Croatia duo must be kept in check if England are to reach World Cup final
PUBLISHED: 16:00 11 July 2018 | UPDATED: 18:30 11 July 2018
Copyright 2018 The Associated Press. All rights reserved
Croatia had only just been formed in the same year that England last reached a World Cup semi-final in 1990.
They have considerably punched above their weight ever since bearing in mind that only Panama, Uruguay and Iceland have smaller populations out of the countries that qualified for Russia.
They have established themselves as a technical, tough nation on the world stage, first really making an impression at a big tournament in 1998 when they were something of a ‘hipsters’ team. Only two late goals from Lilian Thuram prevented them from reaching the World Cup final against the hosts at France 1998 after they had taken the lead.
There weren’t too many nations at the time that could call upon the depth of world class players they could. Davor Suker was the archetypal fox in the box, starring for Sevilla and Real Madrid, before an indifferent spell at Arsenal.
But it was in midfield that their strength really lied. Zvonimir Boban was part of the all conquering AC Milan sides in the nineties whilst the classy Robert Prosinecki was ahead of his time as a ball-playing central midfielder. He’s one of only 11 players to have played for both Barcelona at Real Madrid.
There are echoes of their impressive midfield in the current side. There are few better players at controlling the tempo of a game than Luka Modric. Whilst there was a lot of talk early in this World Cup of Lionel Messi and Cristiano Ronaldo jousting for the ‘greatest of all time’ tag, Modric quietly went about guiding his country to the last four.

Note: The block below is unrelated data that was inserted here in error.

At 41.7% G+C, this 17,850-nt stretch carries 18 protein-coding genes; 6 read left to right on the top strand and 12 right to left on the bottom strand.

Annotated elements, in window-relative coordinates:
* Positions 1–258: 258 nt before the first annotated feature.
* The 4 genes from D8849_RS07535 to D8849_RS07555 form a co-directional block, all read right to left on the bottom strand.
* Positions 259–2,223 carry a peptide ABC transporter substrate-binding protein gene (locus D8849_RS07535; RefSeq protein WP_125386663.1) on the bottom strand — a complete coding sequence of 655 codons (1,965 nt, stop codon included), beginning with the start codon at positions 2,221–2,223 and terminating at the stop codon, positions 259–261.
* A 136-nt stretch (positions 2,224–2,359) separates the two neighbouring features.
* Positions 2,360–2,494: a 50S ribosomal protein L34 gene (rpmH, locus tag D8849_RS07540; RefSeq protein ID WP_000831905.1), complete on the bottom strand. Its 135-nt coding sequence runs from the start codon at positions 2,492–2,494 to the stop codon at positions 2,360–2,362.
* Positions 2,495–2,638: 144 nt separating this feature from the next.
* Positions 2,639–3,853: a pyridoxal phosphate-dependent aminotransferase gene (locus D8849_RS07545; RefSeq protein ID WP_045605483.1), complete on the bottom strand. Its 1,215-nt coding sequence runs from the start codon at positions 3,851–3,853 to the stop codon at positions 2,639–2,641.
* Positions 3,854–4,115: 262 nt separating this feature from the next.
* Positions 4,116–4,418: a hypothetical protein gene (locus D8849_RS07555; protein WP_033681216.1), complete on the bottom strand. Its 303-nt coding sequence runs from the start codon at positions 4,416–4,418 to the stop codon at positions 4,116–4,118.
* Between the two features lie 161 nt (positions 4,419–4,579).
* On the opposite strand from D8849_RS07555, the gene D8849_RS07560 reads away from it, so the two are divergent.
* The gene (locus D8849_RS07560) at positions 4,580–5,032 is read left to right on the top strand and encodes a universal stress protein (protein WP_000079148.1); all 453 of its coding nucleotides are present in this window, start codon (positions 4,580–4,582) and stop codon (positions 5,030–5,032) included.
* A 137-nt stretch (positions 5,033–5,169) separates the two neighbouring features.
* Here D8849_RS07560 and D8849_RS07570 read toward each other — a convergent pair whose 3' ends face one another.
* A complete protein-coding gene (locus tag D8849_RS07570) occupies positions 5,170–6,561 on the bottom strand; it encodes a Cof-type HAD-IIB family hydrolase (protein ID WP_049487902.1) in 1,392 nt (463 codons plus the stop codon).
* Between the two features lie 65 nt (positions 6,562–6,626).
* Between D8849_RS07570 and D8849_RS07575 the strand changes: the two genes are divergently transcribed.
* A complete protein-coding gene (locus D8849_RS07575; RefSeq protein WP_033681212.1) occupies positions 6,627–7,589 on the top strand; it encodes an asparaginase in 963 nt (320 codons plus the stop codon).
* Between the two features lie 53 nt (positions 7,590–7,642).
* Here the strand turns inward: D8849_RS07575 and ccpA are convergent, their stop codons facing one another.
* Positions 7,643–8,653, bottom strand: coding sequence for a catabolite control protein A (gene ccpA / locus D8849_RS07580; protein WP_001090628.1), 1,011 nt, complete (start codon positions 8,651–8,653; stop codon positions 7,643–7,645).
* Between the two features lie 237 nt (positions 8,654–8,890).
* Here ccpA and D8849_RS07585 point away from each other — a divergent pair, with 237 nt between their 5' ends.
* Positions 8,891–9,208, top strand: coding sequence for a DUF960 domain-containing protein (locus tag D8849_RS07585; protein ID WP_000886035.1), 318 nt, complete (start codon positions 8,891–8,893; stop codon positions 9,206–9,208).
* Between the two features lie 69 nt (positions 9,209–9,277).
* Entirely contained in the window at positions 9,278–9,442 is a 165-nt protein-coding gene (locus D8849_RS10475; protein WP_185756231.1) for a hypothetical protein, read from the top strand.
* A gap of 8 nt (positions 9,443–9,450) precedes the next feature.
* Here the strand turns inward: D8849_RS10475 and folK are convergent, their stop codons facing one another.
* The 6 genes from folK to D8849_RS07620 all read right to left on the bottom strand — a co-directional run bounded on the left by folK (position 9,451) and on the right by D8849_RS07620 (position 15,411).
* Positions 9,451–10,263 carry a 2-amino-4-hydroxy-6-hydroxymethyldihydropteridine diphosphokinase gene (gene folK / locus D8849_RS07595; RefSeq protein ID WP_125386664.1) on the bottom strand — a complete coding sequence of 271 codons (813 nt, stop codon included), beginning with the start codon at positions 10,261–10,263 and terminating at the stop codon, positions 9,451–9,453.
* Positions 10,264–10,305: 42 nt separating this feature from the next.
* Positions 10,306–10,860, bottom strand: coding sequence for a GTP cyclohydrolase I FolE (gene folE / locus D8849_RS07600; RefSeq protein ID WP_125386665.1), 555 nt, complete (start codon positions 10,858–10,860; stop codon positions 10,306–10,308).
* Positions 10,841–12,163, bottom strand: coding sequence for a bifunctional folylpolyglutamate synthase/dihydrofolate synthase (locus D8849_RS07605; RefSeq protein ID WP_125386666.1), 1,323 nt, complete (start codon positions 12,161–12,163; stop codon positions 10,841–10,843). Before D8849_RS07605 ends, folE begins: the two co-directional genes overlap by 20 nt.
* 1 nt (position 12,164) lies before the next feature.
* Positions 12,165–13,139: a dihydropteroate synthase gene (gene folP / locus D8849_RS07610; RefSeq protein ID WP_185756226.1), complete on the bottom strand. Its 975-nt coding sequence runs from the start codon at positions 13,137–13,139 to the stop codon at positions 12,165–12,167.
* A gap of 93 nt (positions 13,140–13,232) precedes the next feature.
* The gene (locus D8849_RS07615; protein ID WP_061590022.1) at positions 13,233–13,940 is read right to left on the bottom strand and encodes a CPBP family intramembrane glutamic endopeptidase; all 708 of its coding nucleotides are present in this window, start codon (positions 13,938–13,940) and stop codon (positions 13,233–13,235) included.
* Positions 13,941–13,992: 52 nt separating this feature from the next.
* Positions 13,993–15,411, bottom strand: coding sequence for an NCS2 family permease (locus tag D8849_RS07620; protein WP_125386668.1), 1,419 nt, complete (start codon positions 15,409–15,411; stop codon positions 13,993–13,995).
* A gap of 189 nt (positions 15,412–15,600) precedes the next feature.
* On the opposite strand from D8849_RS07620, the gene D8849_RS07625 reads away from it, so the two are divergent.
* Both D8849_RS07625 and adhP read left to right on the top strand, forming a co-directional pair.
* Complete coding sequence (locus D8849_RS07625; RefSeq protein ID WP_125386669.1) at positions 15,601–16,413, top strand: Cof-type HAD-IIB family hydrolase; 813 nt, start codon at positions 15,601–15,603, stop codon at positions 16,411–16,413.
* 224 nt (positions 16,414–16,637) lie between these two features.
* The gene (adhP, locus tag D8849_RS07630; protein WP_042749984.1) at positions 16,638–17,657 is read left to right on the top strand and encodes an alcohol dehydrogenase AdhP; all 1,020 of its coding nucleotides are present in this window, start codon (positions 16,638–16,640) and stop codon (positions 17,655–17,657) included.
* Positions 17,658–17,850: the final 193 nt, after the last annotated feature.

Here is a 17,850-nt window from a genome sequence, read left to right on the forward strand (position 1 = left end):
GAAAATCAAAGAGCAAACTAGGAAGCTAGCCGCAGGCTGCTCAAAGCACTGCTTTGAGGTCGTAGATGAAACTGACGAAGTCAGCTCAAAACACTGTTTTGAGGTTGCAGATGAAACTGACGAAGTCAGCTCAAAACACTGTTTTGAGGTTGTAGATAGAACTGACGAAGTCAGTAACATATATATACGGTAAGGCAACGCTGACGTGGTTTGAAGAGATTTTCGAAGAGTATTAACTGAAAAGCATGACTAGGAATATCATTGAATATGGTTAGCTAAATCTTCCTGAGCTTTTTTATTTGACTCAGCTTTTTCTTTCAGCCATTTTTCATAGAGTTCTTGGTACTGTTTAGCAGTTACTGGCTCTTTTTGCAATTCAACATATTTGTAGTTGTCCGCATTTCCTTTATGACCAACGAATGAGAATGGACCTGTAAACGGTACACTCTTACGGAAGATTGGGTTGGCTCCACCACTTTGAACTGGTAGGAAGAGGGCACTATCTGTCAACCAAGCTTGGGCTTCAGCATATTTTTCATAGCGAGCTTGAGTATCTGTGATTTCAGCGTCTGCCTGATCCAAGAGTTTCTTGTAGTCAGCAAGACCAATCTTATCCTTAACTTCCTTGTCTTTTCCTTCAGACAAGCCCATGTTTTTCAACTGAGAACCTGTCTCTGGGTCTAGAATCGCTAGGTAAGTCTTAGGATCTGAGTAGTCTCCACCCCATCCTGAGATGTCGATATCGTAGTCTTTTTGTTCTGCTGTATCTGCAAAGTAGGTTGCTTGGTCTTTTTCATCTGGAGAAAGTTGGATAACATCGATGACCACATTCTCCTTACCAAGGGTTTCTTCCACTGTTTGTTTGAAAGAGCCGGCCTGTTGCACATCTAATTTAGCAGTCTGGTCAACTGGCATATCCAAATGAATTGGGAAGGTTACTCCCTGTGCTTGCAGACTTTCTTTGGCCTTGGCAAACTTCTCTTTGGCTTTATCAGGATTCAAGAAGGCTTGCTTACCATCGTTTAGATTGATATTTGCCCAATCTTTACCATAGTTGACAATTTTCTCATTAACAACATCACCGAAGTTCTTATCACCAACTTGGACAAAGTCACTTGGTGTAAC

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He makes the players around him look even better than they are and the same can’t always be said of Messi and Ronaldo, demonstrated by the fact they have been enjoying their holidays for the last 10 days rather than playing in Russia.
Modric scuttles around the pitch, able to break up play when it’s called for, and immaculate in making the play when given the ball. Only Belgium’s Kevin De Bruyne has created more chances than the Madrid midfielder’s 14 at the World Cup.
Ivan Rakitic complements the former Tottenham man perfectly. The 30-year-old makes everything look rather simple – covering every blade of grass possible and barely breaking a sweat in the process.
This will be an entirely different test for Southgate’s side to deal with out in Russia and represents a few notches up on anything they have faced so far.
England are unlikely to dominate possession in the way they did against Sweden and it is in the engine room that the game will be won and lost.
It was noticeable against Russia that once Marcelo Brozovic was brought on that Modric and Rakitic were freed up to do damage further forward. Jordan Henderson could find himself in for a busy evening at the base of England’s midfield and will be relying on the game intelligence from the likes of Dele Alli and Jesse Lingard to offer some strength in numbers to ensure the Liverpool man isn’t overrun.
Henderson might also be hoping that he doesn’t have to step forward again in a penalty shoot-out just as he did against Colombia.
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Whilst his miss became a footnote in the story of England’s first World Cup penalty shoot-out victory, Croatia have emerged through two shoot-out processes against Denmark and Sweden.
That was thanks in large part to their goalkeeper Danijel Subasic, who cuts an imposing presence from 12 yards and is regarded as something of a penalty saving specialist.
But Croatia are far from infallible. Whilst Southgate has helped install a system where every player knows their role, his Croatia counterpart, Zlatko Dalic, cannot say the same.
He has flitted between 4-1-4-1 and 4-2-3-1 out in Russia and there is a feeling back home that he is yet to find a system that gets the best out of his midfield resources, which also include the highly-rated Ivan Perisic, who was heavily linked with Manchester United last summer.
It promises to be one of the more tense evenings as an England fan and if Southgate’s men book a place in the final, the thinking they’ve had an easy route to the final can be put to bed.
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